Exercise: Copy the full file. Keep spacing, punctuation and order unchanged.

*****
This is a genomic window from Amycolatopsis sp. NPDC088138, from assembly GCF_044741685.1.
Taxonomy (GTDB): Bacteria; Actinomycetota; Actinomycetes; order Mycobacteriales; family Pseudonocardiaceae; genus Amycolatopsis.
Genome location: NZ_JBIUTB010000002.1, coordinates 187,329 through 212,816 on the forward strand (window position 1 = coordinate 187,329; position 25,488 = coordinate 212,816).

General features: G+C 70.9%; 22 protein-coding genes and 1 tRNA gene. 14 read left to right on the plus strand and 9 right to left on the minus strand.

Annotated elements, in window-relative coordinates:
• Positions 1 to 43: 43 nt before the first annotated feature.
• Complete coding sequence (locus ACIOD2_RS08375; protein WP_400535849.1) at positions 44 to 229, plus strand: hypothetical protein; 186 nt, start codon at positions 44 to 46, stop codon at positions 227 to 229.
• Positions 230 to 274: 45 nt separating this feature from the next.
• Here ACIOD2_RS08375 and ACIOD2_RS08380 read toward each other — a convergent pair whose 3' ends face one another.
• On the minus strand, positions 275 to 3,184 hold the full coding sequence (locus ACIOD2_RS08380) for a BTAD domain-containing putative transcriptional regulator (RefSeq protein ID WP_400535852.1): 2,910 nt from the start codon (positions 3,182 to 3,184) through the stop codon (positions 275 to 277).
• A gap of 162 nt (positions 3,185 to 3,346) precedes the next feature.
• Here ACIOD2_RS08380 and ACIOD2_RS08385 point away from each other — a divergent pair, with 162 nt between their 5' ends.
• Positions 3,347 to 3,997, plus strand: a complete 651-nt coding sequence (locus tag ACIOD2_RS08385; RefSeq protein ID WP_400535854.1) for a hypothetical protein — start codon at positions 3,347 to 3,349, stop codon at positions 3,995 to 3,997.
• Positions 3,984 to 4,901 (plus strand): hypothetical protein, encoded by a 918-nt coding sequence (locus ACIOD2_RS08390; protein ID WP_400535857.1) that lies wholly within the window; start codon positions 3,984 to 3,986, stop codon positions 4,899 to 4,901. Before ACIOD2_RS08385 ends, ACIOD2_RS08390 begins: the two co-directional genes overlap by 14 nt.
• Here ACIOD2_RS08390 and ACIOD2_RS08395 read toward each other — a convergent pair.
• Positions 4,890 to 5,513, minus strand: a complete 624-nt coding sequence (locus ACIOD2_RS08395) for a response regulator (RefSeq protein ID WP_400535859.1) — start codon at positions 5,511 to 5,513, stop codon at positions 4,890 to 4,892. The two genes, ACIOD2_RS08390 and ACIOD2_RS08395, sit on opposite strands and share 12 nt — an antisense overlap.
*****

This is a genomic window from Amycolatopsis sp. NPDC088138, from assembly GCF_044741685.1.
Taxonomy (GTDB): Bacteria; Actinomycetota; Actinomycetes; order Mycobacteriales; family Pseudonocardiaceae; genus Amycolatopsis.
Genome location: NZ_JBIUTB010000002.1, coordinates 187,329 through 212,816 on the forward strand (window position 1 = coordinate 187,329; position 25,488 = coordinate 212,816).

General features: G+C 70.9%; 22 protein-coding genes and 1 tRNA gene. 14 read left to right on the plus strand and 9 right to left on the minus strand.

Annotated elements, in window-relative coordinates:
• Positions 1 to 43: 43 nt before the first annotated feature.
• Complete coding sequence (locus ACIOD2_RS08375; protein WP_400535849.1) at positions 44 to 229, plus strand: hypothetical protein; 186 nt, start codon at positions 44 to 46, stop codon at positions 227 to 229.
• Positions 230 to 274: 45 nt separating this feature from the next.
• Here ACIOD2_RS08375 and ACIOD2_RS08380 read toward each other — a convergent pair whose 3' ends face one another.
• On the minus strand, positions 275 to 3,184 hold the full coding sequence (locus ACIOD2_RS08380) for a BTAD domain-containing putative transcriptional regulator (RefSeq protein ID WP_400535852.1): 2,910 nt from the start codon (positions 3,182 to 3,184) through the stop codon (positions 275 to 277).
• A gap of 162 nt (positions 3,185 to 3,346) precedes the next feature.
• Here ACIOD2_RS08380 and ACIOD2_RS08385 point away from each other — a divergent pair, with 162 nt between their 5' ends.
• Positions 3,347 to 3,997, plus strand: a complete 651-nt coding sequence (locus tag ACIOD2_RS08385; RefSeq protein ID WP_400535854.1) for a hypothetical protein — start codon at positions 3,347 to 3,349, stop codon at positions 3,995 to 3,997.
• Positions 3,984 to 4,901 (plus strand): hypothetical protein, encoded by a 918-nt coding sequence (locus ACIOD2_RS08390; protein ID WP_400535857.1) that lies wholly within the window; start codon positions 3,984 to 3,986, stop codon positions 4,899 to 4,901. Before ACIOD2_RS08385 ends, ACIOD2_RS08390 begins: the two co-directional genes overlap by 14 nt.
• Here ACIOD2_RS08390 and ACIOD2_RS08395 read toward each other — a convergent pair.
• Positions 4,890 to 5,513, minus strand: a complete 624-nt coding sequence (locus ACIOD2_RS08395) for a response regulator (RefSeq protein ID WP_400535859.1) — start codon at positions 5,511 to 5,513, stop codon at positions 4,890 to 4,892. The two genes, ACIOD2_RS08390 and ACIOD2_RS08395, sit on opposite strands and share 12 nt — an antisense overlap.